Professional Voices

E-Commerce Interview | Mister Spex about Automation and Trends in Customer Service

Mister Spex automates its customer service with OMQ, thus reducing customer inquiries and improving the customer experience, ultimately turning customers into fans.

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Mister Spex is Europe’s largest online optician and, thanks to its omnichannel sales concept, is considered a pioneer of online marketing in the industry. At our rooftop event 2022, we were able to talk to Rose Schenk, Head of Service Excellence at Mister Spex, about their recipe for success.

Through the OMQ contact form we can reduce quite a lot of contacts and the customers can help themselves in the self-service portal. In addition, we were able to summarise our data really well in the OMQ system.
Rose Schenk, Head of Service Excellence at Mister Spex

In the following interview with our CEO Sven Engelmann and Rose Schenk, our focus is on the company’s customer service, which we have been automating with our software since 2020.

Sven: Before we start the interview, could you introduce yourself and tell us a bit about Mister Spex?

Rose: I’m Rose and I’m the Head of Service Excellence at Mister Spex. My team and I take care of everything that goes on behind the scenes in customer service. For example, data reporting, shift planning, training and outsourcing. Mister Spex makes and sells glasses. We are one of the leading online retailers in this field.

Sven: I also think that Mister Spex is a name that many in the audience know. So we wonder how the customer service at Mister Spex works? You are an online shop, but you also have 40 stores right on site.

Rose: Our customer service works as a mix. In some locations we have stores, but we also have a large e-commerce shop. This means that there is an interplay between two factors: on the one hand, the customer has the opportunity to order directly online, on the other hand, they can also go to the store at many locations.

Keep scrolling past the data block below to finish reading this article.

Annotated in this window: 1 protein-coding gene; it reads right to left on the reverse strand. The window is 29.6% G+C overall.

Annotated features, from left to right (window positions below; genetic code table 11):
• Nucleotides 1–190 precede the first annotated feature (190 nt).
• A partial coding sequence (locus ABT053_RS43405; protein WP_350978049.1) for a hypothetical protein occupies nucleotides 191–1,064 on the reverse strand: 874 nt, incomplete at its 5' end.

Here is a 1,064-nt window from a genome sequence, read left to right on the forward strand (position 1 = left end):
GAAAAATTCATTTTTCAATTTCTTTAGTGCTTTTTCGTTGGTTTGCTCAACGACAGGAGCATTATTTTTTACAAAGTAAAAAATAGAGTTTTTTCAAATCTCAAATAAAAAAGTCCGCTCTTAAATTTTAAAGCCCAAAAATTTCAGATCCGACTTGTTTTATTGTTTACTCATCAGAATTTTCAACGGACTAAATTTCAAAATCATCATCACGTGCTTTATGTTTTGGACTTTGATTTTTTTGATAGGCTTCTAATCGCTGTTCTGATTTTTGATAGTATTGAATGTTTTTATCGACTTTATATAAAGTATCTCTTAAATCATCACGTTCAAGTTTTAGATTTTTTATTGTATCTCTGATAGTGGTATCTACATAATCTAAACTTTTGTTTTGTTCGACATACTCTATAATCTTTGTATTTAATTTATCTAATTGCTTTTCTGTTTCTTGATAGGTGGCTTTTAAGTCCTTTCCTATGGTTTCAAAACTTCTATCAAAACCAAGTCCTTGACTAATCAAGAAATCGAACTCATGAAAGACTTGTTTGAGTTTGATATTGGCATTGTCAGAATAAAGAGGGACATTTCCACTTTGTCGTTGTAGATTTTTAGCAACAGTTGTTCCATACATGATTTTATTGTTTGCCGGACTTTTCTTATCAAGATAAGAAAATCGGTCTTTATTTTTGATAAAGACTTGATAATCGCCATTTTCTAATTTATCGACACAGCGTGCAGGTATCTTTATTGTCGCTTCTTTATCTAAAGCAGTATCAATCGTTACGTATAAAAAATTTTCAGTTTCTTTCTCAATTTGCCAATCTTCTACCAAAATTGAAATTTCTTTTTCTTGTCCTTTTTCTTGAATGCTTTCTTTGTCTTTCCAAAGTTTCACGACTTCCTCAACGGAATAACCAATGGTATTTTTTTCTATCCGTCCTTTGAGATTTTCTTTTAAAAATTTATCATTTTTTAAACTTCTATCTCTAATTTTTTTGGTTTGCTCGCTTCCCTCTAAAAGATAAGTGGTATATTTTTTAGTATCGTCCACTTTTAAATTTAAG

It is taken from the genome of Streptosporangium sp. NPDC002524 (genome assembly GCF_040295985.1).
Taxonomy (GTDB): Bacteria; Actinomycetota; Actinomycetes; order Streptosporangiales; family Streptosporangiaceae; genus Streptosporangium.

So we can offer the customers exactly what they want. When a customer first wants to go to the store, they are shown by the employees how to order online, how to create their customer account and how to enter their visual values. So the next time they visit, they have the opportunity to choose whether they want to visit us in the online store or directly in the store in their city.

Sven: Are there any special features in your customer service? That’s a very interesting topic, of course, because you’re such a young company. Usually you have a trading company with stationary locations and then go into the e-commerce area step-by-step. It was different with you.

Rose: Exactly, we started as an online store and opened stores little by little. In fact, there was another peculiarity: we are distributing a medical product. This means that we focus on quality. Quality always comes first, closely followed by quantity. We want to make both possible and meet the high expectations of our customers. We try to get the customer directly to where they can best be helped with their enquiry in customer service.

In other words: A simple request, such as cancellation, return or delivery time, can be answered directly by someone who does not have optical expertise or by automatic means. Complex optical questions are dealt with directly in a team of specialists, consisting of only opticians and very experienced people with a lot of specialist knowledge.

Sven: That’s also a very interesting point, the medical product. I wasn’t aware of that, of course, this places a special demand on customer service.

Rose: Yes and it is also very important for our customers. Glasses and contact lenses are a tricky subject, because if I don’t see well, I have a big problem. Of course, I rely on the optician or the customer service, and the quality has to be right. No one who is unfamiliar with optical issues is allowed to sit there.

Rose Schenk interviewed by Sven Engelmann

Rose Schenk interviewed by Sven Engelmann

Sven: You put a big focus on quality, but also on customer service. You’ve built a very good, strong brand. How does this strong brand express itself in your customer service?

Rose: We want to turn the customer into a fan, so we support them from the very first moment. First, by the ordering process in the webshop, secondly, of course, in the store, when they come to us directly. We want to accompany them on their journey and leave them as happy as possible so that they return.

Sven: You are our customers as well and we would like to know what your experiences with our system are. Because of your structure, we are involved in your contact form on the one hand, but also in the local stores.

Rose: We work very closely with you. One example is the contact form, which we use very intensively with you. When the customer enters a certain keyword, questions and answers are suggested. They can act immediately and we have the ability to adjust quickly.